The COO, on the other hand, often manages all of the department heads, such as sales manager, marketing manager, operations manager, and product manager.

This infographic shows the chief of staff's position in an organizational chart. The chief of staff reports to the CEO and manages the office of the CEO, and is on the same level in the hierarchy as other C-level positions like COO and CFO.

CoS vs COO: Which One Should You Hire First

Leaders who are finding themselves maxed out on capacity often ask us, “Which kind of fractional executive should I hire first?”

The decision of whether to hire a CoS or a COO first hinges on which kind of responsibilities and tasks you most need someone to take off your plate. The best way to determine that is to take an inventory of your strengths as a leader (or the combined strengths of the co-founders if there’s more than one leader). 

For example, a leader with strong operations skills might be best complemented by a CoS who excels at handling personnel issues, communicating on the leader’s behalf, and facilitating strategic planning meetings. When a leader or a founder doesn’t have experience in the industry they’re in, they might want to bring in a COO with industry experience to operationalize their vision first.

If you’re not sure what your strengths are, or where you should be spending your time, here are some questions to ask: 

  • What is your zone of genius
  • What are your strongest leadership skills
  • What growth opportunities are you unable to capitalize on because you’re so overwhelmed/busy as the CEO? 
  • What are the strategic projects you wish you were working on, and what’s the reason why you don’t work on them? Is it because you don’t have the skill set, experience, or ability to do them? Or is it because you’re so bogged down in the day-to-day running of the organization that you don’t have the capacity

Many entrepreneurs won’t give themselves permission to work on the strategic initiatives they’re the most excited about because they feel obligated to stay engaged in the day-to-day business operations. But stepping back from the day-to-day is a necessary step if you want to grow the company. Plus, if you ever want to sell the company, you need to prove that it can operate without you having a hand in every single department. 

What Projects Are Best For a CoS, And Which Are Better For A COO

Sometimes it’s easiest to grasp the difference between two positions when you think about the types of projects they would lead. 

Process Optimization

We’ve had a few conversations with growing businesses recently who said they needed help optimizing their operations and processes, and weren’t sure if a CoS or a COO was the best fit. 

In this situation, it depends on what kind of processes and operations they need to optimize. If the leader is describing their personal processes, such as booking meetings, preparing for presentations, hiring and onboarding EAs, or other administrative tasks, then that’s a good fit for a CoS.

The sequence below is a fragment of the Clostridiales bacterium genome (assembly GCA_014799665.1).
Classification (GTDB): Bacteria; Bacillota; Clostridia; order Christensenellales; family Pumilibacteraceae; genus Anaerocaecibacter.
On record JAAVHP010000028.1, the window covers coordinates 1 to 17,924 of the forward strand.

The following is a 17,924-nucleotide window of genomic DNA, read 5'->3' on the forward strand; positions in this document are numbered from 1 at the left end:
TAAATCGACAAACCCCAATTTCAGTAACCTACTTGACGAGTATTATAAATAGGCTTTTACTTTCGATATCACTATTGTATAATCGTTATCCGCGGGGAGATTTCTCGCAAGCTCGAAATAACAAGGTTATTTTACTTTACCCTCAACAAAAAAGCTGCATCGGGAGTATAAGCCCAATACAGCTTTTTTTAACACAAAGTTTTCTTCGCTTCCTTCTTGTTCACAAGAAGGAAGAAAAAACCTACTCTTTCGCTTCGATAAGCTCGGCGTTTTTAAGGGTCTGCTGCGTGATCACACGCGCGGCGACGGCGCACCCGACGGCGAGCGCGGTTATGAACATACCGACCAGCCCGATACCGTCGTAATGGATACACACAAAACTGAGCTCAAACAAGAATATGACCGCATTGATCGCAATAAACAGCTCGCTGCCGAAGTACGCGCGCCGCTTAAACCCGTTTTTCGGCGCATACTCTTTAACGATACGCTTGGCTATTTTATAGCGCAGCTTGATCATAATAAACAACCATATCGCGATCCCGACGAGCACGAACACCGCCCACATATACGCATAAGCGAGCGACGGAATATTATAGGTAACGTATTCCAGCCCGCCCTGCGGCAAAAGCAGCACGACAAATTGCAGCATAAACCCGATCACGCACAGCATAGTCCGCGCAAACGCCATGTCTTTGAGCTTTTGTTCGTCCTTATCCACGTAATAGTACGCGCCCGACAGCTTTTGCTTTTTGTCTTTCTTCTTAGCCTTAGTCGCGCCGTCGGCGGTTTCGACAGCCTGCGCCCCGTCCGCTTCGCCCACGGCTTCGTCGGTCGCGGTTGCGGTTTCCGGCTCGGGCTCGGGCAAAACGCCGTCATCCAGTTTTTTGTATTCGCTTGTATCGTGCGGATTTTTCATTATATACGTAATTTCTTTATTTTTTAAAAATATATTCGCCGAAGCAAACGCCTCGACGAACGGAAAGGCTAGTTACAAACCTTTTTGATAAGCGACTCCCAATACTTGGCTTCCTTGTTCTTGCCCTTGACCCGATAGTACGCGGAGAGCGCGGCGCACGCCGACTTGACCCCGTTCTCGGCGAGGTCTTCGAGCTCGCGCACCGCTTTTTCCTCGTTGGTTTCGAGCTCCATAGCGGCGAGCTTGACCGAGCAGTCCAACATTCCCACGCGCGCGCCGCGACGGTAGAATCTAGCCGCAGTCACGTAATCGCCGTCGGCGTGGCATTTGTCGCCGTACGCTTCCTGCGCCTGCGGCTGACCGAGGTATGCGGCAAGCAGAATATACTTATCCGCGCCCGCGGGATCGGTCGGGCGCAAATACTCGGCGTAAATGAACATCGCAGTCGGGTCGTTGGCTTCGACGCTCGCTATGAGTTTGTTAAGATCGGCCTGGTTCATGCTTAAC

If it’s a larger scale process optimization effort, where multiple departments have to coordinate with each other to produce deliverables that impact the company’s core operations — think about the design, production, and application of packaging for a consumer good, as an example — that kind of project is more appropriate for a COO

Special Projects

Most one-time special projects fall within the scope of the chief of staff role, primarily because it’s not worth the added cost of a COO when a generalist with high attention to detail can handle the job.

A few examples of special projects that are a great fit for a CoS include: 

  • Setting up a project management tool
  • Moving offices
  • Addressing cultural issues 

Also, it’s good to remember that a CoS and COO aren’t the only kinds of roles that can take things off your plate if you’re a CEO. 

At vChief, we also have a talent pool of associate chief of staff candidates. An associate chief of staff is a lower cost option than a CoS that is suitable for projects requiring a higher level of execution than an executive assistant could provide, but not as much strategic direction as a chief of staff would offer.

And if you’re a chief of staff candidate interested in the difference between a chief of staff job and a COO job, you might also be interested in our guide to the typical career path for a Chief of Staff

Solve Your Capacity Issues with a Fractional CoS or COO

vChief is a fractional and interim executive staffing company specializing in filling a variety of senior leadership roles, including chief of staff, chief operating officer, and HRBP. Our clients include startups, nonprofits, foundations, educational organizations, and corporate enterprises. 

If you’re ready to explore how fractional executives can be a gamechanger to your growth and are unsure whether you need the support of a fractional CoS or a fractional COO, our talented team will help you out during our free needs assessment. We’ll take the time to get to know you as a leader, understand your organization’s culture, and your goals, and diagnose the biggest obstacles holding you back.

Within three days, we’ll match you with two to five candidates from our diverse talent pool of nearly 500 highly qualified executives whose skill sets and industry expertise meet your needs. You’ll have the opportunity to interview your top two or three candidates with no obligation to sign a contract. If you find a good match, your candidate can start in as little as two weeks. Our fractional executives are skilled at making an impact from day one. 

Schedule your free needs assessment today.